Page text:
The lead actor John Gallagher, Jr., although looking more Jay Kay than Billie Joe, puts 110% into his role as the despondent teen looking to escape suburbia. His intensity scorches the stage. Scowls and rage have never been so effectively emoted. Ditto for his dancing, riffing and singing.
Another standout is the punk rock freedom fighter St. Jimmy (Tony Vincent). Half shaved head, tattoos, leather, together with his lanky movements create many interesting moments as he fans the flames of Johnny’s rage.
However, ultimately, contradictions abound with American Idiot the musical.
As musical theater, punk loses its edge when sung by a 20-person ensemble. Raw rage and emotion are diluted when kids are jumping around in Levi’s. At times, the stage looks like a GAP ad crossed with an award show dance bit. The hardcore message can get lost. Try to picture a musical version of U2’s album War from 1983. Would group dancing and acrobatics accentuate the rage and violence of, say, Sunday Bloody Sunday?
To be fair, some ensemble pieces do work well, such as Are We The Waiting, 21 Guns and the opening number.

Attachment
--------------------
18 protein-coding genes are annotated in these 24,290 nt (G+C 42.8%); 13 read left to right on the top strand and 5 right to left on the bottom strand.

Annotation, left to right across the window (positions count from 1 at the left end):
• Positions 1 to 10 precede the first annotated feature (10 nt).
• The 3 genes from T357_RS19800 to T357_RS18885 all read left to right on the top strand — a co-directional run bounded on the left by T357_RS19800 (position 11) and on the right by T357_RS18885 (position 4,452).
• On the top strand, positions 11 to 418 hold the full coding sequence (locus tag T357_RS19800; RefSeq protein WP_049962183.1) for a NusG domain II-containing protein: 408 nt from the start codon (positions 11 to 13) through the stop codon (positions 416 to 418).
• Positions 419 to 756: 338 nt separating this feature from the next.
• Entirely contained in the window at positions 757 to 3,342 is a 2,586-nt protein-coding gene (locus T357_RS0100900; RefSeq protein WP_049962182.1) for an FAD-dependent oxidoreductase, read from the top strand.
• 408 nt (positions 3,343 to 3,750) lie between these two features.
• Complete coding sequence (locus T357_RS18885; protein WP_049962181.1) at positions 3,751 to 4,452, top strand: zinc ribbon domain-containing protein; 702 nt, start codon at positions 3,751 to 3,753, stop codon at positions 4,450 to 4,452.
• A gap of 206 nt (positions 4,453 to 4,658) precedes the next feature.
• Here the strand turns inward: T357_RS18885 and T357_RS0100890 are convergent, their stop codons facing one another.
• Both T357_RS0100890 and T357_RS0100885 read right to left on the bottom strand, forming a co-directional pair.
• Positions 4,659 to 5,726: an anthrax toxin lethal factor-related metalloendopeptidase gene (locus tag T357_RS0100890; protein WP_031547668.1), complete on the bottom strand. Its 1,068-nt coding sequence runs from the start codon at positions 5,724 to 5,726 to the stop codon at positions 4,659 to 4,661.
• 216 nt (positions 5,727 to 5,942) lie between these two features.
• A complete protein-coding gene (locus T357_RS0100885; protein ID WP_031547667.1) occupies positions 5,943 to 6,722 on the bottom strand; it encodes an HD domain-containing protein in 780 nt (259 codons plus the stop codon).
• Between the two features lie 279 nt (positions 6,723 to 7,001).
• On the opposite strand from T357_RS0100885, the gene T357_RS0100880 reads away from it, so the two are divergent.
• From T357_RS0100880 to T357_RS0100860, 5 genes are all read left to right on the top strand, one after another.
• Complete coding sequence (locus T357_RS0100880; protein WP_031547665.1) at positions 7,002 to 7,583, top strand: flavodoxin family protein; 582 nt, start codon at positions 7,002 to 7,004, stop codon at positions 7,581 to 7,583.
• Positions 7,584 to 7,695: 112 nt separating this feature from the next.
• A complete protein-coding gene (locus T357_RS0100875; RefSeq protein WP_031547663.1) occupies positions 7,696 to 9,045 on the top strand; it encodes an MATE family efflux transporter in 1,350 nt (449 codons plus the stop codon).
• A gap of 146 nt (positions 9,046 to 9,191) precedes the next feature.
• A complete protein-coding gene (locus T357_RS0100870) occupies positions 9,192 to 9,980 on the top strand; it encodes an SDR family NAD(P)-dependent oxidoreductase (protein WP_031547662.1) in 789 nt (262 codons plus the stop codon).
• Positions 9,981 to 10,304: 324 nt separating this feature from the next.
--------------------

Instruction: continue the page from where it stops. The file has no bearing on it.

Still, Green Day’s music carries the day—in a diluted, karaoke sort of way. Given that the production is mostly a song-by-song reproduction, without the star power of the original band, I’m somewhat confused as to the point though.
My biggest issue is the relentlessly, uncompromising nihilistic tone (and maybe this is a compliment really).
In between songs, Johnny complains about life. It sucks. His family sucks. Girlfriend sucks. Desk job sucks. Friends suck. American sucks too by the way. Good guys don’t wear red, white and blue. The only good thing? Drugs. Lots of them.
Okay, I think I get it. He’s unhappy. Aimless. Upset with his and America’s place in the world.